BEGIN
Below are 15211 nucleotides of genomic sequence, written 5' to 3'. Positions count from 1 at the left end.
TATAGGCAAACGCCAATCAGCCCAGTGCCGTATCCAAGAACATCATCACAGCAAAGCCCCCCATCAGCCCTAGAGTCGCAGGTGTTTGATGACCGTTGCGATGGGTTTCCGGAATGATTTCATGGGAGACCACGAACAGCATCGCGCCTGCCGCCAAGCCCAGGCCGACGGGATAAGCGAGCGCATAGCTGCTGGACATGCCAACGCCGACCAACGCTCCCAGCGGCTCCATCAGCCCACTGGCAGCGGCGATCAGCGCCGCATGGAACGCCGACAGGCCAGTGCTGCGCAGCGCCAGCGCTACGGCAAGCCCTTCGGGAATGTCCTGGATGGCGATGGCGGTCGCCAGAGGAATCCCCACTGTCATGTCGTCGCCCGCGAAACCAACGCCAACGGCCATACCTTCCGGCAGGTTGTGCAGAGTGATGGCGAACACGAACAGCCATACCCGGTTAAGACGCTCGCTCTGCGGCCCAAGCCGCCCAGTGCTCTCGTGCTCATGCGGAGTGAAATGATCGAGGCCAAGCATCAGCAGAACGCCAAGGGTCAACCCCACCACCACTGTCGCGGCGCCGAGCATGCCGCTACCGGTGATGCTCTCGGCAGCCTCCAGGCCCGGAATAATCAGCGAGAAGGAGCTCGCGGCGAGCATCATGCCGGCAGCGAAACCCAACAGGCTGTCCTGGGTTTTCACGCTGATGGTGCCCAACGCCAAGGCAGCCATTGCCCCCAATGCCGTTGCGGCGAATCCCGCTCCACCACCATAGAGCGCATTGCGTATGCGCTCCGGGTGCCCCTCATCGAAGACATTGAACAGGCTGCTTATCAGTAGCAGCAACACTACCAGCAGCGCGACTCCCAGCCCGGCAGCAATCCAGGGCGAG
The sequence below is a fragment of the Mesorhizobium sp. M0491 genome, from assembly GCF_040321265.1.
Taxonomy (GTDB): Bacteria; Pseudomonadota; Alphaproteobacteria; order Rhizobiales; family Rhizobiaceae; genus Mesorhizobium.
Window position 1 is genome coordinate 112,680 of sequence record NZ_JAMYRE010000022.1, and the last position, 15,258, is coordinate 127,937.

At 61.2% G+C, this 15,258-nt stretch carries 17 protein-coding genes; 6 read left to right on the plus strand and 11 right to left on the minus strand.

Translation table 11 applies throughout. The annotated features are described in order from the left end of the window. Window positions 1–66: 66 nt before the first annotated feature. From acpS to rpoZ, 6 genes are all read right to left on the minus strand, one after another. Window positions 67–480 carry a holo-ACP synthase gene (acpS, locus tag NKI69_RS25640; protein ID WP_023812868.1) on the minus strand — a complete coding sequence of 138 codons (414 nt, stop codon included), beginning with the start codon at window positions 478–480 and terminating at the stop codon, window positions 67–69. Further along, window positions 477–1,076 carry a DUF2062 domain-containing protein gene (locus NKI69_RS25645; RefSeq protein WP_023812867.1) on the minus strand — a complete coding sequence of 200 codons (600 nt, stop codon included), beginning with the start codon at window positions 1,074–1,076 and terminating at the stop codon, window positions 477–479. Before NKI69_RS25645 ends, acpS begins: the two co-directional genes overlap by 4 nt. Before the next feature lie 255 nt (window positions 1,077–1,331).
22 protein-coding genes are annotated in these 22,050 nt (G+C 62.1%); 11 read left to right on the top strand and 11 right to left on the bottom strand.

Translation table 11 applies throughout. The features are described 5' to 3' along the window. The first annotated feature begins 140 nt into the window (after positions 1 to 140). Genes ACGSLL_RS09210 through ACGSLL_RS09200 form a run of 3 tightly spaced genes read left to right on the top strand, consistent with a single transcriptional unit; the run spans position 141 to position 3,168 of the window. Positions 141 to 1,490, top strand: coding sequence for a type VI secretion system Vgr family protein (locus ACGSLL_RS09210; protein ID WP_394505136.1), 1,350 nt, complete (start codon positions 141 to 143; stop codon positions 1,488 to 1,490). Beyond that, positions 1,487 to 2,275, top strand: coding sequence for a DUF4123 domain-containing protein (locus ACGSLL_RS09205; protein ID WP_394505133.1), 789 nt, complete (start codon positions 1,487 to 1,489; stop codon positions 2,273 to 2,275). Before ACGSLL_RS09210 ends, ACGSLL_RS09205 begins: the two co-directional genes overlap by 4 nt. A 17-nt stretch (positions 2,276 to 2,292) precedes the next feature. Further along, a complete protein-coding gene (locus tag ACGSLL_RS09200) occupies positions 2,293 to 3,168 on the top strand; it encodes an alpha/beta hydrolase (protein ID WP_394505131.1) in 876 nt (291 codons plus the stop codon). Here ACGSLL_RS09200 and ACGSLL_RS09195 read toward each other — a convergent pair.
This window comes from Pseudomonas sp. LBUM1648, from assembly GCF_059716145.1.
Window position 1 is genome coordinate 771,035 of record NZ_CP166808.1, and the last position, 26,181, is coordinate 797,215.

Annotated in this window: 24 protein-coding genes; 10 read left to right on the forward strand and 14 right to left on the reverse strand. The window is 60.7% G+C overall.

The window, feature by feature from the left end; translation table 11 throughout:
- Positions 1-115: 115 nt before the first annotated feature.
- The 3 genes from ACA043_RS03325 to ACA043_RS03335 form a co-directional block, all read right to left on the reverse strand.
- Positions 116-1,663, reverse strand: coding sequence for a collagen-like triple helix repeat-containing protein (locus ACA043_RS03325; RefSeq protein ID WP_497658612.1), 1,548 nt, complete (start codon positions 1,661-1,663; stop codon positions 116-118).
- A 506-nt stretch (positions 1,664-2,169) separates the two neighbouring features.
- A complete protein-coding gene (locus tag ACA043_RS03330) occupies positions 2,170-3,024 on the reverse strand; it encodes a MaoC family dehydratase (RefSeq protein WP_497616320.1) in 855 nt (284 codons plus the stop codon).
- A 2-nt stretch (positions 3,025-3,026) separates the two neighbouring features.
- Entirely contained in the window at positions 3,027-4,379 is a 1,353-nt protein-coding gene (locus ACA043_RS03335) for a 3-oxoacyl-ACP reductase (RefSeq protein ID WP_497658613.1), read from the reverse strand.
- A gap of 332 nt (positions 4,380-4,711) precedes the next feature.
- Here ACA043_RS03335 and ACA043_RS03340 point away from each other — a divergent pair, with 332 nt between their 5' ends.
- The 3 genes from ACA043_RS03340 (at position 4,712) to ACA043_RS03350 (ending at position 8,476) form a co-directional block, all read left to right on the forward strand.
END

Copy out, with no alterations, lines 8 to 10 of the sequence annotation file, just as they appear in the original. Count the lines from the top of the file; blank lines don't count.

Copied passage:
22 protein-coding genes are annotated in these 22,050 nt (G+C 62.1%); 11 read left to right on the top strand and 11 right to left on the bottom strand.

Translation table 11 applies throughout. The features are described 5' to 3' along the window. The first annotated feature begins 140 nt into the window (after positions 1 to 140). Genes ACGSLL_RS09210 through ACGSLL_RS09200 form a run of 3 tightly spaced genes read left to right on the top strand, consistent with a single transcriptional unit; the run spans position 141 to position 3,168 of the window. Positions 141 to 1,490, top strand: coding sequence for a type VI secretion system Vgr family protein (locus ACGSLL_RS09210; protein ID WP_394505136.1), 1,350 nt, complete (start codon positions 141 to 143; stop codon positions 1,488 to 1,490). Beyond that, positions 1,487 to 2,275, top strand: coding sequence for a DUF4123 domain-containing protein (locus ACGSLL_RS09205; protein ID WP_394505133.1), 789 nt, complete (start codon positions 1,487 to 1,489; stop codon positions 2,273 to 2,275). Before ACGSLL_RS09210 ends, ACGSLL_RS09205 begins: the two co-directional genes overlap by 4 nt. A 17-nt stretch (positions 2,276 to 2,292) precedes the next feature. Further along, a complete protein-coding gene (locus tag ACGSLL_RS09200) occupies positions 2,293 to 3,168 on the top strand; it encodes an alpha/beta hydrolase (protein ID WP_394505131.1) in 876 nt (291 codons plus the stop codon). Here ACGSLL_RS09200 and ACGSLL_RS09195 read toward each other — a convergent pair.
This window comes from Pseudomonas sp. LBUM1648, from assembly GCF_059716145.1.